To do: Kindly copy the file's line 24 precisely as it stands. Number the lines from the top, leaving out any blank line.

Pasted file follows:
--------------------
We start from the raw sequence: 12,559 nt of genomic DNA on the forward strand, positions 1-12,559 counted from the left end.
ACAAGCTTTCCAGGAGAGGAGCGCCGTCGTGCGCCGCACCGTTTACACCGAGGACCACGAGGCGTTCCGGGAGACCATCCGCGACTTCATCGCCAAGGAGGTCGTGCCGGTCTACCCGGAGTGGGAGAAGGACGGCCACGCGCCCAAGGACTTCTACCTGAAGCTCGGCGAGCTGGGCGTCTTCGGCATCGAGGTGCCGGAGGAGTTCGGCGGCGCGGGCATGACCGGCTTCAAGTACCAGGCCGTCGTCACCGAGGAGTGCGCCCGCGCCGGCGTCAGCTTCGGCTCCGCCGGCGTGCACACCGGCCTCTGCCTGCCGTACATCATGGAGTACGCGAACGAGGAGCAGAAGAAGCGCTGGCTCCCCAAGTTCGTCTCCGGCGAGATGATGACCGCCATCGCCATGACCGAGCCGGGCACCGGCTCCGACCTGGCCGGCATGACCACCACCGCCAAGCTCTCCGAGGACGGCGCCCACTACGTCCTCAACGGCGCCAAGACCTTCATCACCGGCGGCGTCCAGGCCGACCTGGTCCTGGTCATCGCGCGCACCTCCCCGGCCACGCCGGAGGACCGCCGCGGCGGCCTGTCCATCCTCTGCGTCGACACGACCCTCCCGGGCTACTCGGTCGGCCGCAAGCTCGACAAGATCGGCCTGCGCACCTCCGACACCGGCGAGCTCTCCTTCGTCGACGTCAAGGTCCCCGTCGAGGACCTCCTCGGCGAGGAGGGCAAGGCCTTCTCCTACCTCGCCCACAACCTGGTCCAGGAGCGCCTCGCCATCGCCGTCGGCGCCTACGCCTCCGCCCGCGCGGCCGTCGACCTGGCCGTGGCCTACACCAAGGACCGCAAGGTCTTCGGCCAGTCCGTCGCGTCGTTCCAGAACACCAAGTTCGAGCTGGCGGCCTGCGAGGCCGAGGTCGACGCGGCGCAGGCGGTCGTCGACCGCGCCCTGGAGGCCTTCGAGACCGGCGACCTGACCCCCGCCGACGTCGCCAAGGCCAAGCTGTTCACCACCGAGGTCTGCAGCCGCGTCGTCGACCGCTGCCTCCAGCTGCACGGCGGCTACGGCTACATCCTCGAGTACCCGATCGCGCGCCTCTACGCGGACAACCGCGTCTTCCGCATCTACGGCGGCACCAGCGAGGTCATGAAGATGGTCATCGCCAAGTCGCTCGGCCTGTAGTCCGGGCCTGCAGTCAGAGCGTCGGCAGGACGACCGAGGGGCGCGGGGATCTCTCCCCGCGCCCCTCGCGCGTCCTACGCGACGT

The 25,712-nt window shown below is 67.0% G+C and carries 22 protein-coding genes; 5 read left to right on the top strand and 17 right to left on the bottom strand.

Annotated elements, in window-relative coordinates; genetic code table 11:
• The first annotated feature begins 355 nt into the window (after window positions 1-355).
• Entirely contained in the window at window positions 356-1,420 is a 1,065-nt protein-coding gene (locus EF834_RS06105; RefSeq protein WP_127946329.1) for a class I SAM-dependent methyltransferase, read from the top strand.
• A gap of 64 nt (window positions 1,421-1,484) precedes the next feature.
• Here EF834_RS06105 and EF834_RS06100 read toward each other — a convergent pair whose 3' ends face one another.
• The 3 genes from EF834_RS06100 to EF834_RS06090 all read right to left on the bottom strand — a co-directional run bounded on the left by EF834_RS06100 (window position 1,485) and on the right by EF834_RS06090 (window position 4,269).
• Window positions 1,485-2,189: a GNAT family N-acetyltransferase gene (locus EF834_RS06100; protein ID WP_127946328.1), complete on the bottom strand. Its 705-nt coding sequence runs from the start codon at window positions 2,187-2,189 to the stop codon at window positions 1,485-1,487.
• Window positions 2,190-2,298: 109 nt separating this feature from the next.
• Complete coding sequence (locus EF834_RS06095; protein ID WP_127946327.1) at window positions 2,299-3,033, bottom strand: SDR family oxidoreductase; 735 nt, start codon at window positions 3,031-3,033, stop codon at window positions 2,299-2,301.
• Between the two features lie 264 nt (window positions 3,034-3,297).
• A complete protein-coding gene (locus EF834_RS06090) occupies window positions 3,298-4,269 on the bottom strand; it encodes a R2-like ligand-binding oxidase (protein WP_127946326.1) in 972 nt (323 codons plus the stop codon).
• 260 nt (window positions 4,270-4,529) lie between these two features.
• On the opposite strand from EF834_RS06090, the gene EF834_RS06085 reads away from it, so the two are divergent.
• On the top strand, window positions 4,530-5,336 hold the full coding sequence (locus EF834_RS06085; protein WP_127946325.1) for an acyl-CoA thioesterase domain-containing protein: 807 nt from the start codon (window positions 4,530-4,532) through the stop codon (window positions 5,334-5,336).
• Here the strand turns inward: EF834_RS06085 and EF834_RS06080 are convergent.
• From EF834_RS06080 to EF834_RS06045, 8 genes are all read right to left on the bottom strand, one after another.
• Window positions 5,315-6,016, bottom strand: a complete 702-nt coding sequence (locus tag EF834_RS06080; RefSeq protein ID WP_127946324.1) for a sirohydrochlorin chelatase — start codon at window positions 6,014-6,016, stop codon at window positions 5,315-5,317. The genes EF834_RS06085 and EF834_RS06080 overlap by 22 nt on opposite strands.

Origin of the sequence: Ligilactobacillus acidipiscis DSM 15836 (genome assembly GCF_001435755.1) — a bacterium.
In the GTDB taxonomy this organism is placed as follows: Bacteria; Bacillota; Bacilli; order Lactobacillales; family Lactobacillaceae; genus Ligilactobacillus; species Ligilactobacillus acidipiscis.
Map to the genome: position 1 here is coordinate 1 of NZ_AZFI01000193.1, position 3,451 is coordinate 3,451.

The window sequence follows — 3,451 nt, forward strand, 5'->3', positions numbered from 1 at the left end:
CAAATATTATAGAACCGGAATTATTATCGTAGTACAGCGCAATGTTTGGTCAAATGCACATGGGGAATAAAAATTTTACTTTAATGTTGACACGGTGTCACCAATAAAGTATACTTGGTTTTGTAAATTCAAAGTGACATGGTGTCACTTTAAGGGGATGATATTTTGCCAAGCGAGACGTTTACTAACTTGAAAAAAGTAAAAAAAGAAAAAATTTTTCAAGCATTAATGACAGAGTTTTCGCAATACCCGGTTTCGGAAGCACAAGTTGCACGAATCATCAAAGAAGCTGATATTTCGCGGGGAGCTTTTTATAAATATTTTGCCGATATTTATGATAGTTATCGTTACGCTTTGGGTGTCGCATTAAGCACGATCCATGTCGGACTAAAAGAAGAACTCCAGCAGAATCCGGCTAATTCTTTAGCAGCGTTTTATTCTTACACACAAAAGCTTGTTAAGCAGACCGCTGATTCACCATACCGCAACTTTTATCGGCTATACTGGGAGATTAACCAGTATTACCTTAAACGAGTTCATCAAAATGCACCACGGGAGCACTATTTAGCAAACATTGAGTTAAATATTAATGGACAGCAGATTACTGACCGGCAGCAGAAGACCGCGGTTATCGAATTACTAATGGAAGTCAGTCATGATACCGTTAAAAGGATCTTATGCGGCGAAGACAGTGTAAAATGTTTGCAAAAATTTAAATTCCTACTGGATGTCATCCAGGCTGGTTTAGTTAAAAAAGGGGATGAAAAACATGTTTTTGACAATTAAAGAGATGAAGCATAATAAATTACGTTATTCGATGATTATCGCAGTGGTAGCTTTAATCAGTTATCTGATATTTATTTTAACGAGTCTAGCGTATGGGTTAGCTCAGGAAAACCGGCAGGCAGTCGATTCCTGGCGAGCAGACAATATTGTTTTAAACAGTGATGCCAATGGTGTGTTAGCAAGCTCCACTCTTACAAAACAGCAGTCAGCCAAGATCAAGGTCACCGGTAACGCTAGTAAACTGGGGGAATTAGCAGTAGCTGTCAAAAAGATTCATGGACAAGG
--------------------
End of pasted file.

The window sequence follows — 3,451 nt, forward strand, 5'->3', positions numbered from 1 at the left end: